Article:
Young Workers on the Future of Work: Courtney Jenkins

Courtney Jenkins
Courtney Jenkins

The AFL-CIO conducted a discussion last month on the future of work. Among the panelists that day were a group of young workers. Let's continue our more in-depth discussion with these young workers. Next up is American Postal Workers Union (APWU) member Courtney Jenkins.

 

AFL-CIO: What barriers do you think stand in the way of young people becoming fully participating members of the workforce?

Courtney: The most formidable barrier young people face is the current economic climate. As corporate greed continues to grow, many jobs are not attractive or appealing to young people trying to fully participate in today's workforce. 

AFL-CIO: What issues and challenges do young workers face that the rest of us might not recognize?

Courtney: Whether it's child care, health care or student debt, it seems like everything today comes at a price. Many employers don't understand, or care to empathize, with young people who have these types of challenges because they weren't as prevalent a generation ago. 

AFL-CIO: What inspired you to organize/form/join a union?

Courtney: I was inspired by the power of collective bargaining and action, recognizing that being a young black male, my voice alone may not resonate as much as my voice along with hundreds of thousands of my sisters and brothers of the American Postal Workers Union. I joined and continue to be active within my union because of the many unionists who have fought who came before me and the many who I fight for now who will come after me. 

AFL-CIO: What can the labor movement do to rally more workers to join unions?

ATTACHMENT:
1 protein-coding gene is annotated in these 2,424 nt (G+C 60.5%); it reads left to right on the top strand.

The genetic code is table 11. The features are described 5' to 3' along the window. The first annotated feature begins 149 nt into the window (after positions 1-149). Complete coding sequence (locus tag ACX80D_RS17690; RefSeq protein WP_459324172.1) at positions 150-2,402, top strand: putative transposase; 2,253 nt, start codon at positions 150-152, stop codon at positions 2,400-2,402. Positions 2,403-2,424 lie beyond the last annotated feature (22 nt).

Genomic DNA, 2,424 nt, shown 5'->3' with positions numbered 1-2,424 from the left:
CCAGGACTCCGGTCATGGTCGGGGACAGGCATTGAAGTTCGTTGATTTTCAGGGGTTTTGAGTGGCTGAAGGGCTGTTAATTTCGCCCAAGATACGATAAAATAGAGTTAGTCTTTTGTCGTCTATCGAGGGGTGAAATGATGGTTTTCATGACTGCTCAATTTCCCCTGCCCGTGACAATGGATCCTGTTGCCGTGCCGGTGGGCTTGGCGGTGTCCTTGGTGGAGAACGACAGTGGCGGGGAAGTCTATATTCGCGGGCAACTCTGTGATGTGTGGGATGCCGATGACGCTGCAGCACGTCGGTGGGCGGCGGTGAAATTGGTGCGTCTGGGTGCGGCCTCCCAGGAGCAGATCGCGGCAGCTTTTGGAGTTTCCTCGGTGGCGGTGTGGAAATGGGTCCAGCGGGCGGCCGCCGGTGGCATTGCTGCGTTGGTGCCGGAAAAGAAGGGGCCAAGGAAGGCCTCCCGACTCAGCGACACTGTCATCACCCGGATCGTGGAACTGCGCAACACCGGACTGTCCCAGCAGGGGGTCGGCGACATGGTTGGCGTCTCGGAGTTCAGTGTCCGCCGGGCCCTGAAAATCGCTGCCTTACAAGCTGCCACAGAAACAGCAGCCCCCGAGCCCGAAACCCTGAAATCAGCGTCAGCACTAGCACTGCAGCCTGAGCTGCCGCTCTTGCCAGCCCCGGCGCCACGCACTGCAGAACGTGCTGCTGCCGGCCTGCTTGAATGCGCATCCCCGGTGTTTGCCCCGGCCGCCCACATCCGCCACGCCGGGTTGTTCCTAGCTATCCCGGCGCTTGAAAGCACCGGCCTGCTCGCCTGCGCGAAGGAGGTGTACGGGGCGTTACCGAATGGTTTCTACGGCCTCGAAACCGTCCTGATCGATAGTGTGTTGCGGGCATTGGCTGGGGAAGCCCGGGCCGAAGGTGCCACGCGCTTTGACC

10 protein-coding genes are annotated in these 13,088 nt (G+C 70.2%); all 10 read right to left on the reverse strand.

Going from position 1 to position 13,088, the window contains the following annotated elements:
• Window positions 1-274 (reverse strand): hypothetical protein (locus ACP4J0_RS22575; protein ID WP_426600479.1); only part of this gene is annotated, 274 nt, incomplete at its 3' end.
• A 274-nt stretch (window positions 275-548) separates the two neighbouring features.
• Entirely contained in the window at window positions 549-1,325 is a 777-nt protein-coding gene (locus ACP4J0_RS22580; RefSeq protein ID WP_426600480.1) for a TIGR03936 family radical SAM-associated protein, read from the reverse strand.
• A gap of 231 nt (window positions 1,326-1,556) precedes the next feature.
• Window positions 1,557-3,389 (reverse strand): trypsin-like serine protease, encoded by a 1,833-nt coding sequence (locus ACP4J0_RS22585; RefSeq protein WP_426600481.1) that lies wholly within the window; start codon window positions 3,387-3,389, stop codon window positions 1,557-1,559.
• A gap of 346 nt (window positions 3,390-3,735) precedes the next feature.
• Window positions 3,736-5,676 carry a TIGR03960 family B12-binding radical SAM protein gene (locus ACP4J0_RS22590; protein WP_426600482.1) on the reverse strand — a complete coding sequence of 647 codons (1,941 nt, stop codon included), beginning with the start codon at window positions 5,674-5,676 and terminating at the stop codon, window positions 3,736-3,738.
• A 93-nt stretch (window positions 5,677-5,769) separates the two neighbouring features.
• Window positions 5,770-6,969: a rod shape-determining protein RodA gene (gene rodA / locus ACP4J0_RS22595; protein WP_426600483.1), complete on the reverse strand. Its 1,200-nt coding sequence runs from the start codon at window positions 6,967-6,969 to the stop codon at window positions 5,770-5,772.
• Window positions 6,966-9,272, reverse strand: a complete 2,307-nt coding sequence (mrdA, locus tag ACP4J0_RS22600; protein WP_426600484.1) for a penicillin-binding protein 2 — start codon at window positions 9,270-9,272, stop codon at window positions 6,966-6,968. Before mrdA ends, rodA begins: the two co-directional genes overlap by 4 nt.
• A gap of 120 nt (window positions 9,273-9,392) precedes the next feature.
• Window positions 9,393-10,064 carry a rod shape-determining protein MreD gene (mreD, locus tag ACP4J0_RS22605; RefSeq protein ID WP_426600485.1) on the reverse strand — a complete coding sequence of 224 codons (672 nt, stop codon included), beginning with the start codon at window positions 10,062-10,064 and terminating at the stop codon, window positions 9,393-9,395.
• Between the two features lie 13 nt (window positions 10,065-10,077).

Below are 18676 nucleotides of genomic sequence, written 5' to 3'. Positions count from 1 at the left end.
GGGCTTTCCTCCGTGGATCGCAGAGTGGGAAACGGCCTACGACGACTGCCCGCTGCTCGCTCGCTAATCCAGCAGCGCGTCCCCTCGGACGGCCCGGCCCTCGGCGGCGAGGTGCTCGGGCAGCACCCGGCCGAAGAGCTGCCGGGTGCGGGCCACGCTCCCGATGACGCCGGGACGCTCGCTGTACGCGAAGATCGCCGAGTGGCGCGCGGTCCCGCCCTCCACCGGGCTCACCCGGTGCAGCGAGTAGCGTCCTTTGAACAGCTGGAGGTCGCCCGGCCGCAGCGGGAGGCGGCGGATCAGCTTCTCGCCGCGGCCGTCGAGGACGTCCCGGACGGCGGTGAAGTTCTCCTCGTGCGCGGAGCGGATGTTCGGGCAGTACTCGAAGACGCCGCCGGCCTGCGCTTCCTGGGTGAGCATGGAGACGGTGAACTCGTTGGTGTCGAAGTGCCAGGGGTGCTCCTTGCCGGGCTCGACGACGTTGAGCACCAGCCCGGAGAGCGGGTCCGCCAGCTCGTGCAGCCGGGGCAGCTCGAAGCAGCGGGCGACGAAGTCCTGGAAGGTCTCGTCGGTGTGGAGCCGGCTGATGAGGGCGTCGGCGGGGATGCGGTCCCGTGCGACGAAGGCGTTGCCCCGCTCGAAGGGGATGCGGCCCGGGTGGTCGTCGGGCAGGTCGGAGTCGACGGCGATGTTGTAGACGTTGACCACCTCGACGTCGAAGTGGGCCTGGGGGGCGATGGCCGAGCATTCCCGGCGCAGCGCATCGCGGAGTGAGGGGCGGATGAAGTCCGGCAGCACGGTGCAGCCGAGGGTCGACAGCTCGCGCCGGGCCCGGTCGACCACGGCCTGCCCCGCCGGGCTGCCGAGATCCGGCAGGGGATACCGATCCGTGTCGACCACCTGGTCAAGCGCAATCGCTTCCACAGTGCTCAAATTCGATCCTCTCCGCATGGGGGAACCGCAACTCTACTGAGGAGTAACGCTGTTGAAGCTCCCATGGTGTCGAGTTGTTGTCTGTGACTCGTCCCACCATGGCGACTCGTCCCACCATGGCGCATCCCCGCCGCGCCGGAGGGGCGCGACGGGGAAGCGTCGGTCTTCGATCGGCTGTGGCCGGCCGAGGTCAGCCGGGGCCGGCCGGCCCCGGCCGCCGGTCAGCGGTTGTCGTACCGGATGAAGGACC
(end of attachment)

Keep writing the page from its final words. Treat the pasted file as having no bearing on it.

Courtney: The labor movement can be more intentional about reaching out to young workers just coming into the workforce. That first contact matters and continuing education matters to working people, whether they belong to a labor union or not. Most people have been so demoralized by an economy that doesn't work for them, and because of this their time is valuable, spending much of their disposable time, if any, working. The labor movement has to continue to develop ways to reach working people where they are. 

AFL-CIO: What can young workers do to better prepare themselves for success in a changing economy?

Courtney: Young workers can first support their labor unions and if not members, young workers need to join up or start helping to organize their workplaces. We need to also educate one another on the benefits of labor unions and their positive effects on our workplaces and communities. To better prepare ourselves, we should be demanding better training to ensure we are prepared for jobs in this changing economy, while also protecting those jobs that greedy corporations consider expendable.

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